“THE KILLER NEXT DOOR” [TM, April 1992]? I thought someone had sent me a copy of True Detective instead of Texas Monthly. The title and cover illustration are definitely out of character for the magazine we subscribed to the last time we lived in Texas. Once the reader gets past the cover, though, the contents are still good.
REGARDING SUGGESTIONS BY RICHARD LYON’S attorney of other suspects, including myself, in the death of Nancy Lyon, no denial I could offer would repudiate these egregious claims as thoroughly as did Richard’s swift conviction by the jury. However, I wish to dispel any remaining questions about the basis for those spurious claims—my involvement in an unrelated civil suit in which Nancy was a potential witness. The fact is that Nancy never was called as a witness in that suit. Furthermore, after all the evidence was presented, the judge determined that the claim against me, about which the other side could have called Nancy as a witness but didn’t, was without merit, and he dismissed it by a directed verdict two months before her death.
Nancy Lyon was a wonderful person whom I enjoyed knowing very much. Her death is awful, and I grieve over the very great harm that has been done.
DAVID S. BAGWELL
AFTER READING ROBERT DRAPER’S “The Blood of the Farentholds” [TM, April 1992], I admire Sissy Farenthold even more than I did last July, after the publication of her article in the Houston Chronicle and my “Viewpoint” column praising her. Through all her personal loss and sadness she has managed to inspire and strengthen women like me, women she probably does not recall, women who love her.
PAUL BURKA’S “THIS IS THE ALAMO!” [TM, April 1992] may have left many landowners in East Texas with the mistaken idea that higher hardwood prices will result only from export demand from Pacific Rim countries such as Japan. As the largest buyer of hardwood fiber in East Texas, we at Temple-Inland have watched hardwood prices escalate steadily—since long before the exporters arrived. Once considered an inferior commercial species, hardwoods have suddenly become the preferred fiber source. Though demand is increasing, hardwood supplies are shrinking for other reasons also. Environmental practices to protect water quality have rendered many hardwood sites off-limits to harvesting. And some of the hardwood cut is simply not being replaced. Some 60 percent of East Texas forestland is owned by individuals who, according to state foresters, regenerate only one of every seven acres harvested. Investments other than tree farming offer greater returns much faster. Financial incentives are needed to motivate landowners to replant cut-over forestlands.
CLIFFORD J. GRUM
Chairman and Chief Executive Officer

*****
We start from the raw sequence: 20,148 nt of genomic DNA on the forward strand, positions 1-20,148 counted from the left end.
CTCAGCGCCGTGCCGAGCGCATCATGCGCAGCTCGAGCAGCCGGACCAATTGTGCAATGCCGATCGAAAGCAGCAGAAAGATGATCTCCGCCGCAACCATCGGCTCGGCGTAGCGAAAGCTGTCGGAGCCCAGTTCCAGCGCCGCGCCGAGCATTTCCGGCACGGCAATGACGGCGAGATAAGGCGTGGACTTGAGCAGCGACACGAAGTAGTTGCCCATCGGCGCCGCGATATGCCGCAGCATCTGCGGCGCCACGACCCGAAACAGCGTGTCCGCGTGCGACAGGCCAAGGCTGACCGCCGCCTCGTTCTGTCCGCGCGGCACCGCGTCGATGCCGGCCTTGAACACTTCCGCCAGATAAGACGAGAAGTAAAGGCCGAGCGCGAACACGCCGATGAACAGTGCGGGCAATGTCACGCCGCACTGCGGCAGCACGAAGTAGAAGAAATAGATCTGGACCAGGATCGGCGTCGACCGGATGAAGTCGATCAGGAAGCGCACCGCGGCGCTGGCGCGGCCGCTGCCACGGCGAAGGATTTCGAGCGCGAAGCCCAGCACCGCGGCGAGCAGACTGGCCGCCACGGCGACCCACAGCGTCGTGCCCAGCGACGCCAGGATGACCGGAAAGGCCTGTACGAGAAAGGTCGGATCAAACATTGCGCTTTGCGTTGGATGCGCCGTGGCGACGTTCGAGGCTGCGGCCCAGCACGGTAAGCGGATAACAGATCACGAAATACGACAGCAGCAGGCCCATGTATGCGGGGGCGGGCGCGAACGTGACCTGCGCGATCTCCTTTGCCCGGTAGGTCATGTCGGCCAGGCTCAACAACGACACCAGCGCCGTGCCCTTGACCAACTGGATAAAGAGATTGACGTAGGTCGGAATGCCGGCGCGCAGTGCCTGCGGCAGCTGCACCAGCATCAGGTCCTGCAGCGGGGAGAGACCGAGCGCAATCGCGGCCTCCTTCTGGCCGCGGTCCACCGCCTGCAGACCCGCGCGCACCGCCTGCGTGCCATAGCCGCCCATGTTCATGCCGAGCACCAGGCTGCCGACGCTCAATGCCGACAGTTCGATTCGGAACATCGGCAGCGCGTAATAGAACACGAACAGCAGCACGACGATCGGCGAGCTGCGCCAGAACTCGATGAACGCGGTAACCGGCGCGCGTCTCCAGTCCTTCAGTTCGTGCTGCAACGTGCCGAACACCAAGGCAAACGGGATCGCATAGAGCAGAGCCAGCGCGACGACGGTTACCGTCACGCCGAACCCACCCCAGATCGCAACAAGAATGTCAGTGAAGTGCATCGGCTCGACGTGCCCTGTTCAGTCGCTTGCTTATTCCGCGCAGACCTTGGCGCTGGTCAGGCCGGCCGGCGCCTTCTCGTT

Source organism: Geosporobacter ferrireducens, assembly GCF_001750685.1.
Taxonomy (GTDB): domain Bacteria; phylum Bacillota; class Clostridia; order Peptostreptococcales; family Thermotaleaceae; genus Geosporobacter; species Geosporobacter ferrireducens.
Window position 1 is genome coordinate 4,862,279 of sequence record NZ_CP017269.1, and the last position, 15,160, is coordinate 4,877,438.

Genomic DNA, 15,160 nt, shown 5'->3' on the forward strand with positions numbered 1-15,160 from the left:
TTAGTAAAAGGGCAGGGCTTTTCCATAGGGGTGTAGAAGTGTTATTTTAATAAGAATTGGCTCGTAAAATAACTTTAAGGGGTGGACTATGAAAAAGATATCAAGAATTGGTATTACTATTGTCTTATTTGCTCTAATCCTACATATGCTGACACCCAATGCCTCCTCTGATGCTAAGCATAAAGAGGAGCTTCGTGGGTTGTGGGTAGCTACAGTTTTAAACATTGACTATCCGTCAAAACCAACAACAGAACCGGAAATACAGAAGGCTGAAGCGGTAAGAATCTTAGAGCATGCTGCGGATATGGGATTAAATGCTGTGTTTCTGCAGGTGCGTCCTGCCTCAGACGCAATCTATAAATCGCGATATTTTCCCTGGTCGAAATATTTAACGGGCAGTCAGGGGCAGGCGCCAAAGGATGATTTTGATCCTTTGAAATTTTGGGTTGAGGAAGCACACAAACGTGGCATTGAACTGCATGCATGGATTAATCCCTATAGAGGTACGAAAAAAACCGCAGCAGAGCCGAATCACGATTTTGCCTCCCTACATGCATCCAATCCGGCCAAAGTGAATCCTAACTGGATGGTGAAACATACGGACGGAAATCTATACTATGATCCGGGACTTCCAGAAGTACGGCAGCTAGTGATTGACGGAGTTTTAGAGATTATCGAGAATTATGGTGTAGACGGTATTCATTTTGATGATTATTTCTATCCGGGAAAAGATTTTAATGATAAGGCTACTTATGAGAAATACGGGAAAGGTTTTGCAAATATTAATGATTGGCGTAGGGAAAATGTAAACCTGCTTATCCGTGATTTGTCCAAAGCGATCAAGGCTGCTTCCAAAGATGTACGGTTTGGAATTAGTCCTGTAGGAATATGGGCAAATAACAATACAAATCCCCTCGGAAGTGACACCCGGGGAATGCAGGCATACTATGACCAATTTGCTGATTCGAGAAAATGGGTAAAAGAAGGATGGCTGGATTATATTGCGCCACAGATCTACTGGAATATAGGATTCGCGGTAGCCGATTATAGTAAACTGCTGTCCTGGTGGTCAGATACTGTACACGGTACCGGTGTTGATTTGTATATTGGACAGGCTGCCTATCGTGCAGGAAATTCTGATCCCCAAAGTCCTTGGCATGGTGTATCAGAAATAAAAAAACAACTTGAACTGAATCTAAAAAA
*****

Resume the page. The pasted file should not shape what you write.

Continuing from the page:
IN KATHY LOWRY’S “OTHER PEOPLE’S MONEY” [Crime, TM, April 1992], there appears to be a noticeable lack of remorse on the part of Paul Adams Rush. His reasoning that “most of my motives were good, but some of them were self-serving” is quite an understatement next to the fact that he knowingly stole $500,000 just to be accepted by the “in” crowd. Mr. Rush needs a strong dose of reality. Taking things that do not belong to you is a crime. It is past time for the social-climbing business-banking set to be harshly convicted of white-collar crimes against society.
Beefing Up the Facts
ELMER KELTON’S “HAVING A COW” [Books, TM, April 1992] is outstanding! J. R. Ewing faded into the sunset, but now we have another J.R. to worry about—Jeremy Rifkin. Having spent my first 20 years in Manhattan and its suburbs and the last 29 as a farm and ranch wife in South Texas, I’d suggest that J.R. doesn’t have a clue as to the realities of raising cattle. Cattlemen and ranchers have dedicated their lives to caring for their animals and our environment. Our family ranch was awarded a Texas Century Ranch plaque for having land in continuous agricultural production by the same family for one hundred years. We sure as heck didn’t earn it by engaging in destructive practices like overgrazing! As a member of Texas CattleWomen, Farm Bureau, Texas Women for Agriculture, and the newly formed Texas AgriFood Masters, I know these groups welcome the opportunity to present programs backed by current facts, scientific evidence, and common sense to any consumer, civic, or school group. Consumers can aid small family farms and ranches immeasurably—at no cost—simply by hearing both sides of the story and making wise decisions.
DANA RUBIN’S DESCRIPTION OF CAROL COLLINS’ visit to Randolph Air Force Base in her article “Alone With a Ghost” [TM, March 1992] is misleading. Ms. Rubin knew, but chose not to mention, that the Air Force didn’t handle the case of Captain Donald Carr. He was a member of the U.S. Army, and the Army handled his case. She also failed to mention how George Atkinson and Lieutenant Colonel David Geraldson were able to decipher the “indecipherable government papers” for Carol Collins and teach her how to read map grid coordinates. It’s unfortunate that such a productive and well-intentioned meeting was taken out of context simply to make the story sound better to the reporter.
ANDREW T. GILROY, CAPT., USAF
Chief of Media Relations
Randolph Air Force Base
Ms. Rubin replies:
Captain Gilroy is correct that I did not explicitly point out that the Air Force did not handle the Carr investigation. The Air Force did handle the case of Carr’s pilot, who was in the same plane, disappeared at the same time, and was in the Air Force. The two cases are essentially the same, but were handled by two different services because the two missing men were from different services. The point was not to discuss the different agencies Carr’s ex-wife had to deal with but to shed light on the turmoil that she experienced as a result of her loss and the sudden appearance of the photograph after twenty years.